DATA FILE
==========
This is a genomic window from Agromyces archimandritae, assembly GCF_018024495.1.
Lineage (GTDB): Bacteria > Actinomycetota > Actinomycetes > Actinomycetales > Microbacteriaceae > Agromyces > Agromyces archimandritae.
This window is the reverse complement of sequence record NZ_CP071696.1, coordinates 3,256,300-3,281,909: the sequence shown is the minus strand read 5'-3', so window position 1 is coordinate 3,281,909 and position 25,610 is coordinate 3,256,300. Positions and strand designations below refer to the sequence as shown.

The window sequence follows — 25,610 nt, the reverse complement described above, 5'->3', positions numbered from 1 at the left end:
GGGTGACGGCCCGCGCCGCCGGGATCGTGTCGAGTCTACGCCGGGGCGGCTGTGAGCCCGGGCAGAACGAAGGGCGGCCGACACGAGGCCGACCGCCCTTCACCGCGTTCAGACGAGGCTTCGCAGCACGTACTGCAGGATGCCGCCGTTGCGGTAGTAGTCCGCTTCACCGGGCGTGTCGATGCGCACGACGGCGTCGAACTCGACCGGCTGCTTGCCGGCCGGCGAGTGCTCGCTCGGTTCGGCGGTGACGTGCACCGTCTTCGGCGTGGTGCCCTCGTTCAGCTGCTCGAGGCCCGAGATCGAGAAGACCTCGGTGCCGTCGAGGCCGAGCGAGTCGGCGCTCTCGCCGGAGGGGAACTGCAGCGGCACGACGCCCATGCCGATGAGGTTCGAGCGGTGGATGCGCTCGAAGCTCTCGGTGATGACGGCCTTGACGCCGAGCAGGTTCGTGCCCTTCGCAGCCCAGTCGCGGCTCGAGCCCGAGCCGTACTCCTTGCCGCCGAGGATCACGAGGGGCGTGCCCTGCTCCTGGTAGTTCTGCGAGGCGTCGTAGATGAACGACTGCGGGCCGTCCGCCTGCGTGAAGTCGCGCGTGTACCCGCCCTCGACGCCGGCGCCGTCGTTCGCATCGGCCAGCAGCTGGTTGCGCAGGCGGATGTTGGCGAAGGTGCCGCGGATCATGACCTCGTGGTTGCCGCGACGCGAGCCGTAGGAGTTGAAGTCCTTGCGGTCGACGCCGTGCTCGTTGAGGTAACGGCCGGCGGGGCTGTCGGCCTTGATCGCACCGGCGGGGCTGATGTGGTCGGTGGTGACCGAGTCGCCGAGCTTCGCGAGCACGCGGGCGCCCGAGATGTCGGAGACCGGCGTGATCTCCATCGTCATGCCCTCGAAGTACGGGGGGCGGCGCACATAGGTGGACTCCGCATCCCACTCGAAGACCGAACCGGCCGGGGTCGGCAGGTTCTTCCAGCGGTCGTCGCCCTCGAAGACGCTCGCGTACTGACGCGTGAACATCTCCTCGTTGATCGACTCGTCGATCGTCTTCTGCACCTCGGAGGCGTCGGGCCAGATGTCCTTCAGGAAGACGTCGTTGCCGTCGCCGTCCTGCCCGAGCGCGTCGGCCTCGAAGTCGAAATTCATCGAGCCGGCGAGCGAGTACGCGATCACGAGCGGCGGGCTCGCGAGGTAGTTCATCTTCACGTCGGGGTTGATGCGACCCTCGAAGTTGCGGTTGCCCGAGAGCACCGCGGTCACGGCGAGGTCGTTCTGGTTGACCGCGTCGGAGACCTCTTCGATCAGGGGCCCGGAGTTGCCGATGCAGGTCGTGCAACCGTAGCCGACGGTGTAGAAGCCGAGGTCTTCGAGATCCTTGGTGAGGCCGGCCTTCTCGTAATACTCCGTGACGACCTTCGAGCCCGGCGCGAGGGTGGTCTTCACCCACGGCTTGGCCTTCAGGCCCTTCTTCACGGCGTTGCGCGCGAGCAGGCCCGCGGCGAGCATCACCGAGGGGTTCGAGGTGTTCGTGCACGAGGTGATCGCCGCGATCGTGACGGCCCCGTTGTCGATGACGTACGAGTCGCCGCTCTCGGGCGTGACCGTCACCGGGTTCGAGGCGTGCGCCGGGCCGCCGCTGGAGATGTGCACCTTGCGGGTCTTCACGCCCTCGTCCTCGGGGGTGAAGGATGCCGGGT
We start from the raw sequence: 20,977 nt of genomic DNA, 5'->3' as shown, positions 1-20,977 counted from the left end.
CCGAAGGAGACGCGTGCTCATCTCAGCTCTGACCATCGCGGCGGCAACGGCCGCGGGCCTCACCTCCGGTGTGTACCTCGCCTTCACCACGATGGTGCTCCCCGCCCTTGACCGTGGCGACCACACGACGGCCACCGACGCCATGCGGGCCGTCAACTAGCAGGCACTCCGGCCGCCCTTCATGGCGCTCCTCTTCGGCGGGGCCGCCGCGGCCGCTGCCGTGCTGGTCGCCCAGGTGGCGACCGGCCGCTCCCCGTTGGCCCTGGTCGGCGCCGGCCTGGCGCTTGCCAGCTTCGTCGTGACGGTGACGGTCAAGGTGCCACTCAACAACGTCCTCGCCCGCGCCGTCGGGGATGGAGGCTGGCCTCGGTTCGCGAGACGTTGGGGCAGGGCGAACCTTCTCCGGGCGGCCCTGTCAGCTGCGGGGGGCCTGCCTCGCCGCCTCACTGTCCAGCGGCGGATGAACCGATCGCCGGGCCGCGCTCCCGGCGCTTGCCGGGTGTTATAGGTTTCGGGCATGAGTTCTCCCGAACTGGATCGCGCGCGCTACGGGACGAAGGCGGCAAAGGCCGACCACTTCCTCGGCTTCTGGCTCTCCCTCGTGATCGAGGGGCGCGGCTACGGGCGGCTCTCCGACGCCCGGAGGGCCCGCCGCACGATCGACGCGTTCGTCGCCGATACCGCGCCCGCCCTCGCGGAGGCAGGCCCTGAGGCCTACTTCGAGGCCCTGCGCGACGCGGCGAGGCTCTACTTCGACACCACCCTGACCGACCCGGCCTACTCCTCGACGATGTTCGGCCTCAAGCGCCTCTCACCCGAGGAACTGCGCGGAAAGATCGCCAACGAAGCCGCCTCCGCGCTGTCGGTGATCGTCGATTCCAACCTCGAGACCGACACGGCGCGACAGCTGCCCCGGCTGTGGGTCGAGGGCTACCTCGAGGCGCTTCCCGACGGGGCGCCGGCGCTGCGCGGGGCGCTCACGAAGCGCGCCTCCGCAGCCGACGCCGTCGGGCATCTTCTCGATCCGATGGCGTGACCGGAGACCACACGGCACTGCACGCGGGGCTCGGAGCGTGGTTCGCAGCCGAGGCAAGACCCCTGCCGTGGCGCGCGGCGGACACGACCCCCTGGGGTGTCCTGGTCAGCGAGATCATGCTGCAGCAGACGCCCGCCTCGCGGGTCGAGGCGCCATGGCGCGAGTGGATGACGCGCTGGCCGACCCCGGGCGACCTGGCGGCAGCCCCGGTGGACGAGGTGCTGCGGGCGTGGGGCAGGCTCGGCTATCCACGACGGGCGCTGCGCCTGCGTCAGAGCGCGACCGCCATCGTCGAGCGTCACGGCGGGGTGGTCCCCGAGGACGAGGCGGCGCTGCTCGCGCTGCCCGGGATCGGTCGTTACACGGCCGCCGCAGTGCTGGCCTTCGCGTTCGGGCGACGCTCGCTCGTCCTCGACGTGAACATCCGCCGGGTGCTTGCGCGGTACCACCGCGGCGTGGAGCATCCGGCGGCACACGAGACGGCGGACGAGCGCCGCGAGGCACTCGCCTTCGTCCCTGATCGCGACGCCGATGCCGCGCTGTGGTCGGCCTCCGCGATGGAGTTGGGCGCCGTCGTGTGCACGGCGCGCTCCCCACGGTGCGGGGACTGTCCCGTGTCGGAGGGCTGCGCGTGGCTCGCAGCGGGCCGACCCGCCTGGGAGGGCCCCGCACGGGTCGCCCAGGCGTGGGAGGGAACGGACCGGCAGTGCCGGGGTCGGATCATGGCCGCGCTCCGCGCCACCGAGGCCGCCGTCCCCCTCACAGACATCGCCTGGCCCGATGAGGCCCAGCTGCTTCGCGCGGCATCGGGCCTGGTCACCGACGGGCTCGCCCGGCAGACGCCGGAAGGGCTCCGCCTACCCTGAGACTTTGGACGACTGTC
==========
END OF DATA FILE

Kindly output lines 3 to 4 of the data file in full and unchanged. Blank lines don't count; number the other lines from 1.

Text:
This window is the reverse complement of sequence record NZ_CP071696.1, coordinates 3,256,300-3,281,909: the sequence shown is the minus strand read 5'-3', so window position 1 is coordinate 3,281,909 and position 25,610 is coordinate 3,256,300. Positions and strand designations below refer to the sequence as shown.

The window sequence follows — 25,610 nt, the reverse complement described above, 5'->3', positions numbered from 1 at the left end: